Toyota Motor Corp. said it will build a renewable fuel-cell power-generation plant, plus a hydrogen fueling station, to support its operations at the Port of Long Beach.
The Tri-Gen system will generate 2.35 megawatts of electricity and 1.2 tons of hydrogen a day, enough to power about 2,350 homes and almost 1,500 vehicles, Toyota said Thursday in a statement. It’s expected to begin operations in 2020.
Tri-Gen marks an expansion in Toyota’s effort to harness hydrogen to help the state of California cut pollution from hauling of commercial freight, especially at major ports. The ports of Long Beach, Los Angeles and Oakland handle 40% of U.S. container traffic, with commercial shipments generating half of California’s toxic diesel-soot emissions and 45% of the nitrogen oxide that plagues L.A. with the nation’s worst smog.
The Tri-Gen system from FuelCell Energy Inc. will convert waste materials including manure from California farms into hydrogen, electricity and water. This hydrogen will be used in vehicles including the fuel-cell-powered Class 8 trucks that Toyota is testing now in short-distance fleets that run back and forth between the Long Beach docks and nearby warehouses operated by retailing giants.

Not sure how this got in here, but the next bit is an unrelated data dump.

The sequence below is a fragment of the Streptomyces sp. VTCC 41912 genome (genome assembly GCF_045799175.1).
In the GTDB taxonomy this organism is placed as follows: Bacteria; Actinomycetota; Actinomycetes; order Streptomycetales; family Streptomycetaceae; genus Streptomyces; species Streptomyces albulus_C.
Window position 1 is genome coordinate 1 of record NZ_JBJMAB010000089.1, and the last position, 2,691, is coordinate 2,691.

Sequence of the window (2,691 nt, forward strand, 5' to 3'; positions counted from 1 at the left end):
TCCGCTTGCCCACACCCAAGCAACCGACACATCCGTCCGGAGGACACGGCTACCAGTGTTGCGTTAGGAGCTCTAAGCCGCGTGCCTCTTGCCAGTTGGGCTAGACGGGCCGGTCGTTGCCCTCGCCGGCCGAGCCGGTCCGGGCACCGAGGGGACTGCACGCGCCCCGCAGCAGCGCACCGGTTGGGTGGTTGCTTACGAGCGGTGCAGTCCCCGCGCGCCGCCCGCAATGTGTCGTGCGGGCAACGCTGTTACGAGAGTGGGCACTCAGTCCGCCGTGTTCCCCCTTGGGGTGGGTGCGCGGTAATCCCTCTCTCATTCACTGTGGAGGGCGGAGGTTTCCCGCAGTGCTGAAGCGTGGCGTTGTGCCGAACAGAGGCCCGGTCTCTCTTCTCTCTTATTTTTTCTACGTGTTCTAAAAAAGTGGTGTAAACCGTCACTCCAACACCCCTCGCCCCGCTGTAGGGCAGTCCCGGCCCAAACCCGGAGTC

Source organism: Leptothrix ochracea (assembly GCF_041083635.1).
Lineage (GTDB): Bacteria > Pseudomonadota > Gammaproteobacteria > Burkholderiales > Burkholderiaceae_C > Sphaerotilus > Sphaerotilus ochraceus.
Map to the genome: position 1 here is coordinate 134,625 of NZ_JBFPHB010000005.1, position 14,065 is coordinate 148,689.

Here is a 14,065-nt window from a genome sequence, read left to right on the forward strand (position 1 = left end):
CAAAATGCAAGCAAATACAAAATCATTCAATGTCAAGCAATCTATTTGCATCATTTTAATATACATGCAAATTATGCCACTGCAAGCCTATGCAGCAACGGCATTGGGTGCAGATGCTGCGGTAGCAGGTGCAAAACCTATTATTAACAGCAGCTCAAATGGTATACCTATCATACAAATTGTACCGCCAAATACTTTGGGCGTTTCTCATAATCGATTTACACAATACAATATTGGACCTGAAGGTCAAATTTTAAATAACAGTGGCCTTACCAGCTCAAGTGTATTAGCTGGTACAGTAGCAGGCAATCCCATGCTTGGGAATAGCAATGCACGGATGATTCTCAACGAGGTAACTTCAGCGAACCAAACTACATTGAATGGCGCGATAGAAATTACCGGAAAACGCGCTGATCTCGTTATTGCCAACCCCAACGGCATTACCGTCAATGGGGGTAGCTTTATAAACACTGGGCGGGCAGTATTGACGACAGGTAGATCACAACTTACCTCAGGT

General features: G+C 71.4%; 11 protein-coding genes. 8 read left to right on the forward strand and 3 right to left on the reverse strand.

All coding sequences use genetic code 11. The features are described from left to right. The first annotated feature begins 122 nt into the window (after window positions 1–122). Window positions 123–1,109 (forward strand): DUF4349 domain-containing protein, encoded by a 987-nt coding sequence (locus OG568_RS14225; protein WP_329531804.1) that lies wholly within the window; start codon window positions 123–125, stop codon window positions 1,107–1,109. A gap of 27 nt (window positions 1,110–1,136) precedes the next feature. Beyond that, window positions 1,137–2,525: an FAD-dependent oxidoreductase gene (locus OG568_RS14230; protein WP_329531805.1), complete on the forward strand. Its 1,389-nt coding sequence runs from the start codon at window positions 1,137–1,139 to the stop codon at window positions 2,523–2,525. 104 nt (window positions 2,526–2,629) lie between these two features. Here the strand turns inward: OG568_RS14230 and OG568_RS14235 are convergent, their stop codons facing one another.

“For more than twenty years, Toyota has been leading the development of fuel cell technology because we understand the tremendous potential to reduce emissions,” Doug Murtha, Toyota’s group vice president for strategic planning, said in the statement. “Tri-Gen is a major step forward.”
California Governor Jerry Brown wants 100,000 zero-emission freight-hauling machines to be operating by 2030 under what he calls the California Sustainable Freight Action Plan.
Fuel cells convert hydrogen into electricity through a chemical reaction. Large ones can power commercial facilities or deliver power to local utility grids. Automakers including Toyota also offer electric cars with smaller versions, a technology that competes with battery-only designs from rivals including Tesla Inc.
FuelCell Energy, based in Danbury, Conn., gained 2.5% to $1.67 at 12:33 p.m. in New York.
By John Lippert and Christopher Martin